Oct. 25, 2021
Former Libin trainee receives national award for original research on cardiovascular medicine
Sean Kang, who received his master’s degree in cardiovascular and respiratory sciences from the Cumming School of Medicine in 2018, has received a prestigious award.
He is honoured and surprised to be selected for the Canadian Cardiovascular Society’s 2021 Robert E. Beamish Award, presented annually to the first author of an original research article published during the preceding three years in The Canadian Journal of Cardiology and judged to have the greatest potential impact on cardiovascular medicine.
Kang’s article, Direct Effects of Empagliflozin on Extracellular Matrix Remodelling in Human Cardiac Myofibroblasts: Novel Translational Clues to Explain EMPA-REG OUTCOME Results, was published in 2019 and was based on his master’s project, completed under the supervision of clinician-scientist Dr. Paul Fedak, MD, PhD.
“I am incredibly humbled and honoured, not to mention surprised, at receiving the award,” says Kang, who now works as a research associate supporting clinical research in cardiac surgery. “I attribute this largely to the mentorship I received from my mentor Dr. Paul Fedak, as well as other mentors that supported me, and the overall collaborative culture in the lab.”
Kang’s project focused on a new diabetes medication that was found to have a protective impact on the cardiovascular system. The article explains how the medication, empagliflozin, impacts the cardiac fibroblasts, cardiac cells that produce scar tissue following injury to the heart, such as a heart attack. The scar tissue is initially laid to prevent the heart tissue from rupturing, a possibility because of the excessive force generated by the heart on damaged tissue.
Although the scar tissue is initially formed to help protect the heart, unregulated production of it over time can become a problem as it results in stiffening of the heart and increases the risk of heart failure.
Kang said it was known that empagliflozin had an impact on the heart, but prior to his work, researchers were unclear whether the drug worked on cardiac fibroblasts.
“It turns out this drug tones down some of the activation and scar-producing effects of the fibroblasts,” says Kang, noting the publication drew a lot of attention and has inspired further research in this area.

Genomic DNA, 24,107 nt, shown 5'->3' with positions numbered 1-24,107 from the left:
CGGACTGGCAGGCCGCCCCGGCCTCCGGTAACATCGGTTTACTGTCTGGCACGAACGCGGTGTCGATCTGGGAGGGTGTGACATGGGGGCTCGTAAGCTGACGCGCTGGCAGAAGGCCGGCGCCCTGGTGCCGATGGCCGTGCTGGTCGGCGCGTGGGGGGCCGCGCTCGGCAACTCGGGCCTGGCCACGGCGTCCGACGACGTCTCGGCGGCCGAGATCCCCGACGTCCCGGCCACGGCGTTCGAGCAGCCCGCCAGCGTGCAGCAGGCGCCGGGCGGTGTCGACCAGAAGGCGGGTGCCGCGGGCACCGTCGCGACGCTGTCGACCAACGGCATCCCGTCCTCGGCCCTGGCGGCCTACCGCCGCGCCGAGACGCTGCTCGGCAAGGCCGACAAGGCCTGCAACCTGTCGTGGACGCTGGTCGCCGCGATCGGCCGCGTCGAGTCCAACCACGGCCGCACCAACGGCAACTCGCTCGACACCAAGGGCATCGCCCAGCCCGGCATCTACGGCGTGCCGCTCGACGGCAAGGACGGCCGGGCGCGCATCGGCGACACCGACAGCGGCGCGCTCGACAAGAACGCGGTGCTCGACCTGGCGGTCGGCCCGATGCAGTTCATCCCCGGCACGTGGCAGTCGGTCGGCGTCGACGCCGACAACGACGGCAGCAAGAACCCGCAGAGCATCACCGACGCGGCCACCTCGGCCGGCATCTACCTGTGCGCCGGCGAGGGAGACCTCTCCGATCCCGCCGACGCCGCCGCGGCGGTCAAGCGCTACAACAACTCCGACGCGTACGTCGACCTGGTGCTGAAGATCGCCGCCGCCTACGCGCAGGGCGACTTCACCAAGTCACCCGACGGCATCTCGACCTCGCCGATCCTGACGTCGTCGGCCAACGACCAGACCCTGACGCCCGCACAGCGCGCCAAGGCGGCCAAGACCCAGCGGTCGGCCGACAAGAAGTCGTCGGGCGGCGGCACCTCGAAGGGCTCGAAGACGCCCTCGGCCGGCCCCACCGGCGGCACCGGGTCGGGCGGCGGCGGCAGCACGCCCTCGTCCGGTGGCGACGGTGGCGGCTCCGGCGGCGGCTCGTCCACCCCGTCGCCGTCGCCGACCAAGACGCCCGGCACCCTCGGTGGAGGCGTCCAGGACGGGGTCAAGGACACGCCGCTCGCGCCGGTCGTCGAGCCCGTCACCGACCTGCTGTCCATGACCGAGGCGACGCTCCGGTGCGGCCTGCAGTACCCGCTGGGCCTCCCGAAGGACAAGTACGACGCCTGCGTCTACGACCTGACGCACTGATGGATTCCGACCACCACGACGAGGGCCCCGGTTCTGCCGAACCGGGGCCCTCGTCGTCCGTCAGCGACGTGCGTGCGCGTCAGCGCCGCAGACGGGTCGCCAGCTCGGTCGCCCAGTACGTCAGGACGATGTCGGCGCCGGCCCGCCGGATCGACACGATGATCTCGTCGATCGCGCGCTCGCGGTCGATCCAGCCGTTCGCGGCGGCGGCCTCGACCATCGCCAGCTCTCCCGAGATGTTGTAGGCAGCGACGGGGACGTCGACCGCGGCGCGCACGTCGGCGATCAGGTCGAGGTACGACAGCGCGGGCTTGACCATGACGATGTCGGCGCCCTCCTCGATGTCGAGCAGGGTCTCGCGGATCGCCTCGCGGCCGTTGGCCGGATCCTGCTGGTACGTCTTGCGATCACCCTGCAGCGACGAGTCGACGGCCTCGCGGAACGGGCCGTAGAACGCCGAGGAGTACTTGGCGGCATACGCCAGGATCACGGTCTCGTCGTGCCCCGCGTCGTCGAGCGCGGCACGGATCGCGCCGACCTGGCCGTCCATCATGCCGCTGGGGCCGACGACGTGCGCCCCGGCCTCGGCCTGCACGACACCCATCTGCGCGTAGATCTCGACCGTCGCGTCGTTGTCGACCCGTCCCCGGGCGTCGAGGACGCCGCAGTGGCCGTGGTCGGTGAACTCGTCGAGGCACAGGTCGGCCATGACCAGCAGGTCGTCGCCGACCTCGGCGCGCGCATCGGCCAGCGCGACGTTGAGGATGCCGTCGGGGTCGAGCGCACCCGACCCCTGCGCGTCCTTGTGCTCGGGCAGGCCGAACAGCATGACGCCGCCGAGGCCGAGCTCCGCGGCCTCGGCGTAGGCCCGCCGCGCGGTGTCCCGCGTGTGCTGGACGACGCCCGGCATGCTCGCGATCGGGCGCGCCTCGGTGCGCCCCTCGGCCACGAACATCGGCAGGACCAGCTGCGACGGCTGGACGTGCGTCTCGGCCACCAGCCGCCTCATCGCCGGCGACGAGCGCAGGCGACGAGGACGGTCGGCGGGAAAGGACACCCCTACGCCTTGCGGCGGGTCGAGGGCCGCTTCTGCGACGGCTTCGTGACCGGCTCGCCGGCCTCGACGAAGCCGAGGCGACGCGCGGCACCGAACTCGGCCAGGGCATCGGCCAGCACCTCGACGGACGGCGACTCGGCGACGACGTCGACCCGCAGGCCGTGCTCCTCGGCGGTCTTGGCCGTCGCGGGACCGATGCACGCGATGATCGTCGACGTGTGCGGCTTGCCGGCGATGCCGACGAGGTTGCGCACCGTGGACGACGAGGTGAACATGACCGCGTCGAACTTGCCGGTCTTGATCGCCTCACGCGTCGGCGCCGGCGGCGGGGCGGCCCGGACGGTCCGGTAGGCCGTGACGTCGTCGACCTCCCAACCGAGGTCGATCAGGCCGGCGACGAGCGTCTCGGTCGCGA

Fedak, a cardiac surgeon, researcher, educator and the director of the Libin Cardiovascular Institute, says Kang’s work has had translational impact as the clinical results of SGLT2 inhibitors have been a game-changer and continue to help patients around the world.
“We don’t know how the SGLT2 inhibitors work so well and Kang’s data suggests some cellular and molecular mechanisms that can explain the clinical benefits,” he says. “Researchers have been desperately searching for these answers. This work is getting international attention, so it is no surprise he has been honoured by this national award. We are very proud of him.”
This isn’t Kang’s first award. During his graduate studies he received a scholarship from Alberta Innovates that allowed him to complete a year-long internship. He spent the year working in industry and with Fedak as an interim research co-ordinator on a project looking at the effects of a new type of bone adhesive, designed to improve healing of the breastbone in patients after open heart surgery.
He is now a research associate working with cardiac surgeons and researchers at the Libin assisting with the management and operation of clinical trials.
Kang loves his work experience in clinical research and is looking forward to a potential career in health care in the future.
“Working with patients in research I get to see first-hand the care they receive and the different players that are involved that work together in providing that care,” he says. “I have come to really appreciate the multidisciplinary approach to providing patient care.”
Paul Fedak is a professor and head of the Department of Cardiac Sciences at the Cumming School of Medicine. He is the director of the Libin Cardiovascular Institute and directs the Marlene and Don Campbell Family Cardiac Research Laboratory.